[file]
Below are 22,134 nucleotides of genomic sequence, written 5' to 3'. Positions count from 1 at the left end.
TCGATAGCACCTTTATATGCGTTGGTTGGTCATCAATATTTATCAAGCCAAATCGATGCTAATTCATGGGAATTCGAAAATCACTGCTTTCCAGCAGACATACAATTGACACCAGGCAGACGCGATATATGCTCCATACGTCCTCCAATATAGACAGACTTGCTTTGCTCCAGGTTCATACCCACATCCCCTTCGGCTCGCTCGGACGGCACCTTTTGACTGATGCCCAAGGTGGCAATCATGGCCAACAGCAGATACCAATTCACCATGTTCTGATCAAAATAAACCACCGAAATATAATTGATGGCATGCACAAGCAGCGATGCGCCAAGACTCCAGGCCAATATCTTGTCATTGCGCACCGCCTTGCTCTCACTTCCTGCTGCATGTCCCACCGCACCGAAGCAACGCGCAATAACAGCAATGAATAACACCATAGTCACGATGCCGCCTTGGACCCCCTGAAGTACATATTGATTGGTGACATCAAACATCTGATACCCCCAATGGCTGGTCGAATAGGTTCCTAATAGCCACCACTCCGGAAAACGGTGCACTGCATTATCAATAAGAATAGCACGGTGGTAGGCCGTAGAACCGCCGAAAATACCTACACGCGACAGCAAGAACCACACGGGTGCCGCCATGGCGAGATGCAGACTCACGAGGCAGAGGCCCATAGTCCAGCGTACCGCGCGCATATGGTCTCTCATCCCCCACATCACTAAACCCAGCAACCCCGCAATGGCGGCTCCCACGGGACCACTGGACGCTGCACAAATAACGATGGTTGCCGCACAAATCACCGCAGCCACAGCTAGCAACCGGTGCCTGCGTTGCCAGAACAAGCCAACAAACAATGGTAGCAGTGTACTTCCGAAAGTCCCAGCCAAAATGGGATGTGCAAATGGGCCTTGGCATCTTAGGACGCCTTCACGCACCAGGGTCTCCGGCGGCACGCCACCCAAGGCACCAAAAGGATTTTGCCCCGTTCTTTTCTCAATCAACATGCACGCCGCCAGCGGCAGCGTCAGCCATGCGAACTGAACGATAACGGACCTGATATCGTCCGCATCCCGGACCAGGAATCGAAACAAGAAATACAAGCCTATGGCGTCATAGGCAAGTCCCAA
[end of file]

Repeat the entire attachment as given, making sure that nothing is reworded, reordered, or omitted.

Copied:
Below are 22,134 nucleotides of genomic sequence, written 5' to 3'. Positions count from 1 at the left end.
TCGATAGCACCTTTATATGCGTTGGTTGGTCATCAATATTTATCAAGCCAAATCGATGCTAATTCATGGGAATTCGAAAATCACTGCTTTCCAGCAGACATACAATTGACACCAGGCAGACGCGATATATGCTCCATACGTCCTCCAATATAGACAGACTTGCTTTGCTCCAGGTTCATACCCACATCCCCTTCGGCTCGCTCGGACGGCACCTTTTGACTGATGCCCAAGGTGGCAATCATGGCCAACAGCAGATACCAATTCACCATGTTCTGATCAAAATAAACCACCGAAATATAATTGATGGCATGCACAAGCAGCGATGCGCCAAGACTCCAGGCCAATATCTTGTCATTGCGCACCGCCTTGCTCTCACTTCCTGCTGCATGTCCCACCGCACCGAAGCAACGCGCAATAACAGCAATGAATAACACCATAGTCACGATGCCGCCTTGGACCCCCTGAAGTACATATTGATTGGTGACATCAAACATCTGATACCCCCAATGGCTGGTCGAATAGGTTCCTAATAGCCACCACTCCGGAAAACGGTGCACTGCATTATCAATAAGAATAGCACGGTGGTAGGCCGTAGAACCGCCGAAAATACCTACACGCGACAGCAAGAACCACACGGGTGCCGCCATGGCGAGATGCAGACTCACGAGGCAGAGGCCCATAGTCCAGCGTACCGCGCGCATATGGTCTCTCATCCCCCACATCACTAAACCCAGCAACCCCGCAATGGCGGCTCCCACGGGACCACTGGACGCTGCACAAATAACGATGGTTGCCGCACAAATCACCGCAGCCACAGCTAGCAACCGGTGCCTGCGTTGCCAGAACAAGCCAACAAACAATGGTAGCAGTGTACTTCCGAAAGTCCCAGCCAAAATGGGATGTGCAAATGGGCCTTGGCATCTTAGGACGCCTTCACGCACCAGGGTCTCCGGCGGCACGCCACCCAAGGCACCAAAAGGATTTTGCCCCGTTCTTTTCTCAATCAACATGCACGCCGCCAGCGGCAGCGTCAGCCATGCGAACTGAACGATAACGGACCTGATATCGTCCGCATCCCGGACCAGGAATCGAAACAAGAAATACAAGCCTATGGCGTCATAGGCAAGTCCCAA